- Outriders makes you feel incredibly powerful
- Four classes to choose from
While you’ll be wielding various weapons in Outriders like shotguns, SMGs and high-powered pistols, one key philosophy that Outriders brings to the table is aggressive play. Your character is blessed with incredibly destructive supernatural powers, which you’ll need to utilize to their fullest if you’re to overcome the many threats that are found on planet Enoch. Essentially you’re akin to a God, and it’s this element where Outriders excels the most.
Even though cover is plentiful across Outriders’ various biomes, you won’t be cowering behind it very often. Instead, you’ll need to take the fight to your enemies as vanquishing foes actually heals your character. Outriders’ powers and gunplay are thankfully compelling enough to make combat enjoyable, though the enemy types you’ll encounter are, once again, more of what we’ve already seen before.
There’s an undeniable sense of satisfaction when you pop an enemy’s cranium with a well-aimed sniper rifle, then, but it’s your character’s unique powers that will ultimately dictate whether you live or die. With rapid cooldowns and various abilities to unlock, Outriders doesn’t force you to wait an age to unleash a super like in Destiny 2 – you’re encouraged to use them as much as possible for crowd control, interrupting more powerful enemy attacks and essentially obliterate anything that gets in your way.
It’s a careful balancing act, though, as you’ll be peppered with bullets whenever you leave cover, meaning that you can’t just run in with reckless abandon. Outriders’ difficulty level, which is dictated by world tiers, also ensures you’ll have to fight tooth and nail to survive some of the more testing encounters, but you can lower this should you desire a more relaxing experience.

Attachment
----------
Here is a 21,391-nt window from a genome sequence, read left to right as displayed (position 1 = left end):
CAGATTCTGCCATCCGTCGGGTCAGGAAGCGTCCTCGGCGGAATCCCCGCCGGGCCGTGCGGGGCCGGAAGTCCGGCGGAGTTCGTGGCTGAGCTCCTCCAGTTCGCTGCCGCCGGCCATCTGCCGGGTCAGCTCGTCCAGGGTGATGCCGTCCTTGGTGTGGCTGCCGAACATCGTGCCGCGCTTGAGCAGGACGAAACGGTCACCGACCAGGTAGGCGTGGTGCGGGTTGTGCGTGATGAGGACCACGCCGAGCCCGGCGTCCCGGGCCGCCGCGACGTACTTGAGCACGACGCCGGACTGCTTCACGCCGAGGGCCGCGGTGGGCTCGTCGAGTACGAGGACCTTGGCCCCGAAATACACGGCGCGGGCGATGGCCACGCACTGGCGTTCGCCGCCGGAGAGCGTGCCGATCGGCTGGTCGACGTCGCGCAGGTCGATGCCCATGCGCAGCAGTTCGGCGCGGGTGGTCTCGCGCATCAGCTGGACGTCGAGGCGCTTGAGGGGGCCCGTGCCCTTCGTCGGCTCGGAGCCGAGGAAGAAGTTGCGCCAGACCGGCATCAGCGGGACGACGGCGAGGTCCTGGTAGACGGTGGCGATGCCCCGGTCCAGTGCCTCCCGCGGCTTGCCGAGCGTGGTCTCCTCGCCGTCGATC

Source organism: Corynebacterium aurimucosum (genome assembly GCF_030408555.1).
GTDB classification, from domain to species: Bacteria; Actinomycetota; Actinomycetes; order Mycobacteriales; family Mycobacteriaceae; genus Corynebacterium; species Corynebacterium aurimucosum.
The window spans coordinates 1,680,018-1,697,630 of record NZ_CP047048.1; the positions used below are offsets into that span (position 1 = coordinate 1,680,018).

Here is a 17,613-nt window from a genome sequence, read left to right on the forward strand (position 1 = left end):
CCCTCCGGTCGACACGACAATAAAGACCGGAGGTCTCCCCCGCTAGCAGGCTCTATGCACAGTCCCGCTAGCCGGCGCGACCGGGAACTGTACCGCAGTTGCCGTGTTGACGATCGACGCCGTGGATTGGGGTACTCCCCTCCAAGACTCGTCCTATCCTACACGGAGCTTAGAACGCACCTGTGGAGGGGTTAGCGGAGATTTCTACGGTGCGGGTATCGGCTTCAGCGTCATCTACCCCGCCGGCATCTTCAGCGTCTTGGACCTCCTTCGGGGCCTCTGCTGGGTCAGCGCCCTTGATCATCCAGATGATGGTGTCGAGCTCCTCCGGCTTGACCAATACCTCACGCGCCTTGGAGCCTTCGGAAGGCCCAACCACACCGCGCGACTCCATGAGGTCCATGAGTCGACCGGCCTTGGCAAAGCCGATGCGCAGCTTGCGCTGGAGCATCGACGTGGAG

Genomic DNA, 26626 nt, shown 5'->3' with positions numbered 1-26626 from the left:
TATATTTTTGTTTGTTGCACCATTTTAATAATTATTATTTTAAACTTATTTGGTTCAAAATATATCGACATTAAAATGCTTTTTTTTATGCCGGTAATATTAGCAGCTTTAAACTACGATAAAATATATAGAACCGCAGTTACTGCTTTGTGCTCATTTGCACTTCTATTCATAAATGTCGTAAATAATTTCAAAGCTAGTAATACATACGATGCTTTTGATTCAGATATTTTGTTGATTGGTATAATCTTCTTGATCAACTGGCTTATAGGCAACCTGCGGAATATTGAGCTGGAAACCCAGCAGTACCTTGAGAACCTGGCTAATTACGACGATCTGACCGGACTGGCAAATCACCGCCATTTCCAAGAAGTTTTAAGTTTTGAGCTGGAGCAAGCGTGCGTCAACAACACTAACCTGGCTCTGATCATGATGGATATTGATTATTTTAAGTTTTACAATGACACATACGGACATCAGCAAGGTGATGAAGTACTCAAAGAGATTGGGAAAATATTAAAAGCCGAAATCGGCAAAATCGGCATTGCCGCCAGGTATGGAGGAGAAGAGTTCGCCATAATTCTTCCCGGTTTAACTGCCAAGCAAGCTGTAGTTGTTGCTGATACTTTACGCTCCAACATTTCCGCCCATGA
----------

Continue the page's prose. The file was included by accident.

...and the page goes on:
With four classes to choose from – Devastator, Technomancer, Trickster and Pyromancer – there’s plenty of replayability on offer. You can create multiple characters, each with their own strengths and weaknesses, and create a build that suits you. Whether you want to act as a bullet sponge as the Devastator, pick off enemies from afar as the Technomancer, or debilitate the enemy with multiple time-shifting abilities as the Trickster, Outriders’ four classes should suit every type of playstyle.
Again, when you’re engulfing enemies in a sea of flames, shattering frozen creatures into tiny little pieces or watching a hapless foe suspended in motion as you riddle them with bullets, Outriders can be a really good time. But then you’re tasked with doing it again, and again, all with the focus on grinding better loot as you go.
If that’s something that appeals to you, then Outriders has hours of entertainment on offer, including a meaty end game known as Expeditions – something which we’re yet to experience and have high hopes for. But there are other games that not only deliver a steady drip of endorphin-raising loot, but offer a more refined, engaging and technically accomplished experience overall.
As it stands, we don’t think Outriders will change your opinion of the looter shooter genre as a whole, as the criticisms that many have still ring true here: the quests you embark on all revolve around ‘go here, kill that’ with very little variation in between. Everything ultimately revolves around collecting more powerful loot and leveling up to help you destroy whatever stands.
That might be enough to put some players off entirely, but there’s no denying that Outriders has made us smile with its over-the-top abilities and gore-laden explosions. It’s a game that doesn’t take itself too seriously, and honestly, neither should you. We just wished People Can Fly leaned more into its own ideas, instead of them acting as the icing on a familiar cake we’ve gorged on countless times before.